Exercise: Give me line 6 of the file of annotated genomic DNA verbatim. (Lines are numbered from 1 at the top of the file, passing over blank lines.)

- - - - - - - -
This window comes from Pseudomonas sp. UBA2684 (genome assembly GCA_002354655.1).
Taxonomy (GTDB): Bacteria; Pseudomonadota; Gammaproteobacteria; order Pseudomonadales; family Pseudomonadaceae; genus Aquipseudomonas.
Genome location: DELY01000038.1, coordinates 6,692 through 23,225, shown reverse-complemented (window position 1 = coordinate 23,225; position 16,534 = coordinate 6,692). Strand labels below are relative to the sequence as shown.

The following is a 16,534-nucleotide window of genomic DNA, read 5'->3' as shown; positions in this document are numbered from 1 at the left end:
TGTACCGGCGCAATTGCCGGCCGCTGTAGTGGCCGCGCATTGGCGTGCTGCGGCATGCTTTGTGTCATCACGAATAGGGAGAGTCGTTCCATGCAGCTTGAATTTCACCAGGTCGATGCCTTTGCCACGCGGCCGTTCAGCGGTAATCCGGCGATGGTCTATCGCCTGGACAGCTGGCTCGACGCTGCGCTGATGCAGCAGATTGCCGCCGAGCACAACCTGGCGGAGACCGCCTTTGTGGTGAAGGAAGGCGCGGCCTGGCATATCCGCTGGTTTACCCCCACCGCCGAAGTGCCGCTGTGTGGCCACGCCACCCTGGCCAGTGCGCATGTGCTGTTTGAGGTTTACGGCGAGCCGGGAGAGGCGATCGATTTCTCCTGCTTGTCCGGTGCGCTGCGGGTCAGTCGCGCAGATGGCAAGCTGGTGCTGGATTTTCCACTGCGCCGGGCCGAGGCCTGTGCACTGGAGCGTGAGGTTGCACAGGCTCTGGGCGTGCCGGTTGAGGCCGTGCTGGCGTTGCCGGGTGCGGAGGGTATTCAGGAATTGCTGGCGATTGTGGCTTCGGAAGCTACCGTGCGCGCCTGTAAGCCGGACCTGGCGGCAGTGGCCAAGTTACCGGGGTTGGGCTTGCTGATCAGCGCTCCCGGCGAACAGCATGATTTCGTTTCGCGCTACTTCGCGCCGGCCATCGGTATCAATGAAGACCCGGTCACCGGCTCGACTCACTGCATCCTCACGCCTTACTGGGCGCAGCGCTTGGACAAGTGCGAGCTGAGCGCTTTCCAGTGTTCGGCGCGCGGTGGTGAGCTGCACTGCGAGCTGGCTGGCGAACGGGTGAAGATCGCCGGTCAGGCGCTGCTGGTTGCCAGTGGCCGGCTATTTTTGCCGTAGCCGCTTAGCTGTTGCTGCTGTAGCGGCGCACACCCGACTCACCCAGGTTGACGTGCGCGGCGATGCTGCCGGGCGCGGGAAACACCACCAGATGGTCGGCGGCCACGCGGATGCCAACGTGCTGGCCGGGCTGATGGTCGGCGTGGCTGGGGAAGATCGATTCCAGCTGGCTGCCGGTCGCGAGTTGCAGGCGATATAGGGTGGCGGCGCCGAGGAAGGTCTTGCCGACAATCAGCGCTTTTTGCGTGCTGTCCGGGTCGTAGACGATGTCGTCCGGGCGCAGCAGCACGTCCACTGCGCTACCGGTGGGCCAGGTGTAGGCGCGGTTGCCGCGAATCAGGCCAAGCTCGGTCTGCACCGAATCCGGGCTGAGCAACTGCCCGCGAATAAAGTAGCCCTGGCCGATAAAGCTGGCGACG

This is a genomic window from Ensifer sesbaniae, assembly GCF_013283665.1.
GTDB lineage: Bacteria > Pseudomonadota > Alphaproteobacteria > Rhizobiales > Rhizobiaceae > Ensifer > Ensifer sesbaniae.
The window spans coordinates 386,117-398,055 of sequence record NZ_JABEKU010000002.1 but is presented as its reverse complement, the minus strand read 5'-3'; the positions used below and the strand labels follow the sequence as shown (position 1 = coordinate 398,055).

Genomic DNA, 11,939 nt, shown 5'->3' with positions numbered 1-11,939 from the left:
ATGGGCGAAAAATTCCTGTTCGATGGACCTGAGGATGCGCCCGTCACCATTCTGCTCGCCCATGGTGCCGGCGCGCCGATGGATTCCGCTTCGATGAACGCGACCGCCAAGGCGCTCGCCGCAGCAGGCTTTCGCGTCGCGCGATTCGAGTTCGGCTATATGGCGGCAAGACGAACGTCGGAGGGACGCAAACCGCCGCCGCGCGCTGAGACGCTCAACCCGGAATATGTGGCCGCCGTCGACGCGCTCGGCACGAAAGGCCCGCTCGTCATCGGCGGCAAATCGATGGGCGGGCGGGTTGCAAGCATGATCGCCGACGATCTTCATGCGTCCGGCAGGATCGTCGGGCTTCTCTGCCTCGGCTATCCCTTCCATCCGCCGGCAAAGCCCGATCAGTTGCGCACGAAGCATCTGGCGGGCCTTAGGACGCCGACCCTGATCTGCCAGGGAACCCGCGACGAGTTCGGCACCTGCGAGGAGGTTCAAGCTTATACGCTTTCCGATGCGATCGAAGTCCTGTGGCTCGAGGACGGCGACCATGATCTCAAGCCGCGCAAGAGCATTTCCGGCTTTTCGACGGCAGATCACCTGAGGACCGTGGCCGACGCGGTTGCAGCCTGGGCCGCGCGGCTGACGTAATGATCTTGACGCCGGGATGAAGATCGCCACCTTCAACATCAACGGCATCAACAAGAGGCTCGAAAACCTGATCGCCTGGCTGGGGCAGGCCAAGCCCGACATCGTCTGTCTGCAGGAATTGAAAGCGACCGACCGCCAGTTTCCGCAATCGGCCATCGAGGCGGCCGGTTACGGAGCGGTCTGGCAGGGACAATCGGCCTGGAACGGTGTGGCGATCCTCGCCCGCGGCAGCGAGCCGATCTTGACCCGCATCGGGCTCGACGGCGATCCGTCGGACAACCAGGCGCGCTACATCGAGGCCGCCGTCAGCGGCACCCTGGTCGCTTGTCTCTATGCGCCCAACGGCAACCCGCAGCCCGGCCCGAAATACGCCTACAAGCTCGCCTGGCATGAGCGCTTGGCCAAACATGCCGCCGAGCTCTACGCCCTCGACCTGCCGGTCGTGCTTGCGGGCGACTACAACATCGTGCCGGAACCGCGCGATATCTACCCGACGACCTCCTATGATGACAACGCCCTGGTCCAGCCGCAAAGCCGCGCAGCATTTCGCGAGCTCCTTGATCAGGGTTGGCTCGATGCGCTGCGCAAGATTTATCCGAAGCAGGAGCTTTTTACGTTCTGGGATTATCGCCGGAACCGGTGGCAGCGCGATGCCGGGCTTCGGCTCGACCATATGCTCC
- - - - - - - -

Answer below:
This is a genomic window from Ensifer sesbaniae, assembly GCF_013283665.1.